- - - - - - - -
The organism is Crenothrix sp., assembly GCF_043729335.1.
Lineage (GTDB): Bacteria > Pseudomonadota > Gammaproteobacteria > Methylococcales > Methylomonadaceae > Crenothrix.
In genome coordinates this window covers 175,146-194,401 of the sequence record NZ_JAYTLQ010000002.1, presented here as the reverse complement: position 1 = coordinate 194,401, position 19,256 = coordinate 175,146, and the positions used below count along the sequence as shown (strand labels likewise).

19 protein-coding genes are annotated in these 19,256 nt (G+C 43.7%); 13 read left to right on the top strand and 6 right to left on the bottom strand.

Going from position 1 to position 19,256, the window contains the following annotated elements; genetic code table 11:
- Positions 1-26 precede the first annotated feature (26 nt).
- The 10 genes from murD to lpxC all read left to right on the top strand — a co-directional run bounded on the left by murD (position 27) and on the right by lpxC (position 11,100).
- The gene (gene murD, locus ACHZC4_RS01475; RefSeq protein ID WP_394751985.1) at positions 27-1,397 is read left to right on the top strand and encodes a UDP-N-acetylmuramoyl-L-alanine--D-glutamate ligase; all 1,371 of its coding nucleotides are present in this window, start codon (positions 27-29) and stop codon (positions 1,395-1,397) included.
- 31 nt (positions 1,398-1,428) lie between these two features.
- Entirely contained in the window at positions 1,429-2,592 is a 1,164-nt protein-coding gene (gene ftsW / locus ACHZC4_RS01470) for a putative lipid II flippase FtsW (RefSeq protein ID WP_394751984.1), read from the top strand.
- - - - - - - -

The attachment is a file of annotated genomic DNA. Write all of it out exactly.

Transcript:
The organism is Crenothrix sp., assembly GCF_043729335.1.
Lineage (GTDB): Bacteria > Pseudomonadota > Gammaproteobacteria > Methylococcales > Methylomonadaceae > Crenothrix.
In genome coordinates this window covers 175,146-194,401 of the sequence record NZ_JAYTLQ010000002.1, presented here as the reverse complement: position 1 = coordinate 194,401, position 19,256 = coordinate 175,146, and the positions used below count along the sequence as shown (strand labels likewise).

19 protein-coding genes are annotated in these 19,256 nt (G+C 43.7%); 13 read left to right on the top strand and 6 right to left on the bottom strand.

Going from position 1 to position 19,256, the window contains the following annotated elements; genetic code table 11:
- Positions 1-26 precede the first annotated feature (26 nt).
- The 10 genes from murD to lpxC all read left to right on the top strand — a co-directional run bounded on the left by murD (position 27) and on the right by lpxC (position 11,100).
- The gene (gene murD, locus ACHZC4_RS01475; RefSeq protein ID WP_394751985.1) at positions 27-1,397 is read left to right on the top strand and encodes a UDP-N-acetylmuramoyl-L-alanine--D-glutamate ligase; all 1,371 of its coding nucleotides are present in this window, start codon (positions 27-29) and stop codon (positions 1,395-1,397) included.
- 31 nt (positions 1,398-1,428) lie between these two features.
- Entirely contained in the window at positions 1,429-2,592 is a 1,164-nt protein-coding gene (gene ftsW / locus ACHZC4_RS01470) for a putative lipid II flippase FtsW (RefSeq protein ID WP_394751984.1), read from the top strand.